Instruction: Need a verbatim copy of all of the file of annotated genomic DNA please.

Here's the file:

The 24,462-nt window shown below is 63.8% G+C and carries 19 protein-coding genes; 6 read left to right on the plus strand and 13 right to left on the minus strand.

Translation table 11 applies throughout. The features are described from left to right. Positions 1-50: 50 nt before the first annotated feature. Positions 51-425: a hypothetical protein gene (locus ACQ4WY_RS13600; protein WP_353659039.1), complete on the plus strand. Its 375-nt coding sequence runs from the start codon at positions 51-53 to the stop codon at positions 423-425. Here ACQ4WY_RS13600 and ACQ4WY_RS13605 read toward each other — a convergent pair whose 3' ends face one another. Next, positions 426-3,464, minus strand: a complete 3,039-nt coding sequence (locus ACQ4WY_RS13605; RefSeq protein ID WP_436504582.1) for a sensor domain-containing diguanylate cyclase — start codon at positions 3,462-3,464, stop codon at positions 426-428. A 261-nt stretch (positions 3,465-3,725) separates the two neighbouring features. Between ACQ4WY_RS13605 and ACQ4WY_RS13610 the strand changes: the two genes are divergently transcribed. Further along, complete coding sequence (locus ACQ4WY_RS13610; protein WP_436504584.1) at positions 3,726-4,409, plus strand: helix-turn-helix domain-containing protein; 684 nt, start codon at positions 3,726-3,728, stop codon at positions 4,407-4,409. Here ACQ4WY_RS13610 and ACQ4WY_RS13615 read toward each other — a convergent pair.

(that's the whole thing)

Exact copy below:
The 24,462-nt window shown below is 63.8% G+C and carries 19 protein-coding genes; 6 read left to right on the plus strand and 13 right to left on the minus strand.

Translation table 11 applies throughout. The features are described from left to right. Positions 1-50: 50 nt before the first annotated feature. Positions 51-425: a hypothetical protein gene (locus ACQ4WY_RS13600; protein WP_353659039.1), complete on the plus strand. Its 375-nt coding sequence runs from the start codon at positions 51-53 to the stop codon at positions 423-425. Here ACQ4WY_RS13600 and ACQ4WY_RS13605 read toward each other — a convergent pair whose 3' ends face one another. Next, positions 426-3,464, minus strand: a complete 3,039-nt coding sequence (locus ACQ4WY_RS13605; RefSeq protein ID WP_436504582.1) for a sensor domain-containing diguanylate cyclase — start codon at positions 3,462-3,464, stop codon at positions 426-428. A 261-nt stretch (positions 3,465-3,725) separates the two neighbouring features. Between ACQ4WY_RS13605 and ACQ4WY_RS13610 the strand changes: the two genes are divergently transcribed. Further along, complete coding sequence (locus ACQ4WY_RS13610; protein WP_436504584.1) at positions 3,726-4,409, plus strand: helix-turn-helix domain-containing protein; 684 nt, start codon at positions 3,726-3,728, stop codon at positions 4,407-4,409. Here ACQ4WY_RS13610 and ACQ4WY_RS13615 read toward each other — a convergent pair.